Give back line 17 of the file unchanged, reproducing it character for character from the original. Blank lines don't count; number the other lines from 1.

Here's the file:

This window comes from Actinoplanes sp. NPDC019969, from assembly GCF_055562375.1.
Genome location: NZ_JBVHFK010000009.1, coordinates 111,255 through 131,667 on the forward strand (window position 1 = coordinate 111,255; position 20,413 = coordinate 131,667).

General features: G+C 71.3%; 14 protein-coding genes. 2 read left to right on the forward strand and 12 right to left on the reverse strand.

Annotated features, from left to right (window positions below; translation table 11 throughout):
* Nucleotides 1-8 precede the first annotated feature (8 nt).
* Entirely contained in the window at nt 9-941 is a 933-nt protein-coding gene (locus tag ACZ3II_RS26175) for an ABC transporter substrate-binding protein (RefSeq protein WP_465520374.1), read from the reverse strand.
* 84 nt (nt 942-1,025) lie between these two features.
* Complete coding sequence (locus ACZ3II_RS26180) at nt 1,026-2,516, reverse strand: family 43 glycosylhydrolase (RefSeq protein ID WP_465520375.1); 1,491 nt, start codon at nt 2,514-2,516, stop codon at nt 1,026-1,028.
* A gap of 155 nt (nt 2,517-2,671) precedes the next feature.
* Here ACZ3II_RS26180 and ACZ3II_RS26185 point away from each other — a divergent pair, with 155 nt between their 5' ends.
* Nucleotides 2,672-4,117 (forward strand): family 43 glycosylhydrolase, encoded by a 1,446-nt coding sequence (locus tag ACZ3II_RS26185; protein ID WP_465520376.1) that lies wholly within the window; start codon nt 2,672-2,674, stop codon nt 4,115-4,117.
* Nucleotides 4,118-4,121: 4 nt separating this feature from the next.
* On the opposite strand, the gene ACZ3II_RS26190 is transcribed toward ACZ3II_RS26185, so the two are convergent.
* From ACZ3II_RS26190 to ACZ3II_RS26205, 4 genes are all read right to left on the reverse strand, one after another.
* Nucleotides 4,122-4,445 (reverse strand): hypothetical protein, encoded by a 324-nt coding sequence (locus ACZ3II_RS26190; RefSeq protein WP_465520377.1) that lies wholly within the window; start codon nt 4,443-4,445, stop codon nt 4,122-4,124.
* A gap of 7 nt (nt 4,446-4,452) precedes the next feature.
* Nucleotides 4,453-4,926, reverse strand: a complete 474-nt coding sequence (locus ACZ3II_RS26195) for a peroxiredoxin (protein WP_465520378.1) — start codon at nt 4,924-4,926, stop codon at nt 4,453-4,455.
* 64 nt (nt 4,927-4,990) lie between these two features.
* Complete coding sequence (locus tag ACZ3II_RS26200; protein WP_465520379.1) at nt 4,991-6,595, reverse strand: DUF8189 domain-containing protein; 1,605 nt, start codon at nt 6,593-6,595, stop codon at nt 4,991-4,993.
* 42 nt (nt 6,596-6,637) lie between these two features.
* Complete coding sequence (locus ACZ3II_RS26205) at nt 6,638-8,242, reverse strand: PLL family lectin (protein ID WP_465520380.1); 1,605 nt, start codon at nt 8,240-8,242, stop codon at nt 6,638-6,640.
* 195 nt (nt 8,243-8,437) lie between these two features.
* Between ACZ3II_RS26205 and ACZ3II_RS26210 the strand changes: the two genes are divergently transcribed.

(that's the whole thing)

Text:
* Nucleotides 4,453-4,926, reverse strand: a complete 474-nt coding sequence (locus ACZ3II_RS26195) for a peroxiredoxin (protein WP_465520378.1) — start codon at nt 4,924-4,926, stop codon at nt 4,453-4,455.